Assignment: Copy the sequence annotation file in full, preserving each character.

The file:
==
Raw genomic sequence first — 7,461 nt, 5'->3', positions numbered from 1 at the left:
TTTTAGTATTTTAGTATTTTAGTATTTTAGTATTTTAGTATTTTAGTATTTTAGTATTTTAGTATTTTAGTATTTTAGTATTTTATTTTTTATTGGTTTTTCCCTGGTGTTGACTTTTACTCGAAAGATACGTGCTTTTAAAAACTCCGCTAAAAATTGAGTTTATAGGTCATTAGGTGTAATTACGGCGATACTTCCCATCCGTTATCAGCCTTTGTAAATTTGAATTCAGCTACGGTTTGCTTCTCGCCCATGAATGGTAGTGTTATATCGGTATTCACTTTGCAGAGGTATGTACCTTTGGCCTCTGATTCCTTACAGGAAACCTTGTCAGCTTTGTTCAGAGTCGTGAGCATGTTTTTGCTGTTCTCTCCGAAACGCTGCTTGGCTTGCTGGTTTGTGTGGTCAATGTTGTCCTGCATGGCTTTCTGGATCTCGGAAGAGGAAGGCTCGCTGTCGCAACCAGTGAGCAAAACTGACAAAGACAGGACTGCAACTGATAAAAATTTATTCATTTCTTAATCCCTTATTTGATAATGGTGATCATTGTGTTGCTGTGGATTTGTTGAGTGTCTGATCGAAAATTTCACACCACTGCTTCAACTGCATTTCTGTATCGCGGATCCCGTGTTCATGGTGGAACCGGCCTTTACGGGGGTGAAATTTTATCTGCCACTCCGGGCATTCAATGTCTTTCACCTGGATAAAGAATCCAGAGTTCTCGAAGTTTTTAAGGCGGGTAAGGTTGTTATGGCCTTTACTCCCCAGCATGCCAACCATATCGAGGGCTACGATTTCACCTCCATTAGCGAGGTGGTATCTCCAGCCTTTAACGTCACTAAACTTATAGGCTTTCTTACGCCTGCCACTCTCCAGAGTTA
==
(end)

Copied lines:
Raw genomic sequence first — 7,461 nt, 5'->3', positions numbered from 1 at the left:
TTTTAGTATTTTAGTATTTTAGTATTTTAGTATTTTAGTATTTTAGTATTTTAGTATTTTAGTATTTTAGTATTTTAGTATTTTATTTTTTATTGGTTTTTCCCTGGTGTTGACTTTTACTCGAAAGATACGTGCTTTTAAAAACTCCGCTAAAAATTGAGTTTATAGGTCATTAGGTGTAATTACGGCGATACTTCCCATCCGTTATCAGCCTTTGTAAATTTGAATTCAGCTACGGTTTGCTTCTCGCCCATGAATGGTAGTGTTATATCGGTATTCACTTTGCAGAGGTATGTACCTTTGGCCTCTGATTCCTTACAGGAAACCTTGTCAGCTTTGTTCAGAGTCGTGAGCATGTTTTTGCTGTTCTCTCCGAAACGCTGCTTGGCTTGCTGGTTTGTGTGGTCAATGTTGTCCTGCATGGCTTTCTGGATCTCGGAAGAGGAAGGCTCGCTGTCGCAACCAGTGAGCAAAACTGACAAAGACAGGACTGCAACTGATAAAAATTTATTCATTTCTTAATCCCTTATTTGATAATGGTGATCATTGTGTTGCTGTGGATTTGTTGAGTGTCTGATCGAAAATTTCACACCACTGCTTCAACTGCATTTCTGTATCGCGGATCCCGTGTTCATGGTGGAACCGGCCTTTACGGGGGTGAAATTTTATCTGCCACTCCGGGCATTCAATGTCTTTCACCTGGATAAAGAATCCAGAGTTCTCGAAGTTTTTAAGGCGGGTAAGGTTGTTATGGCCTTTACTCCCCAGCATGCCAACCATATCGAGGGCTACGATTTCACCTCCATTAGCGAGGTGGTATCTCCAGCCTTTAACGTCACTAAACTTATAGGCTTTCTTACGCCTGCCACTCTCCAGAGTTA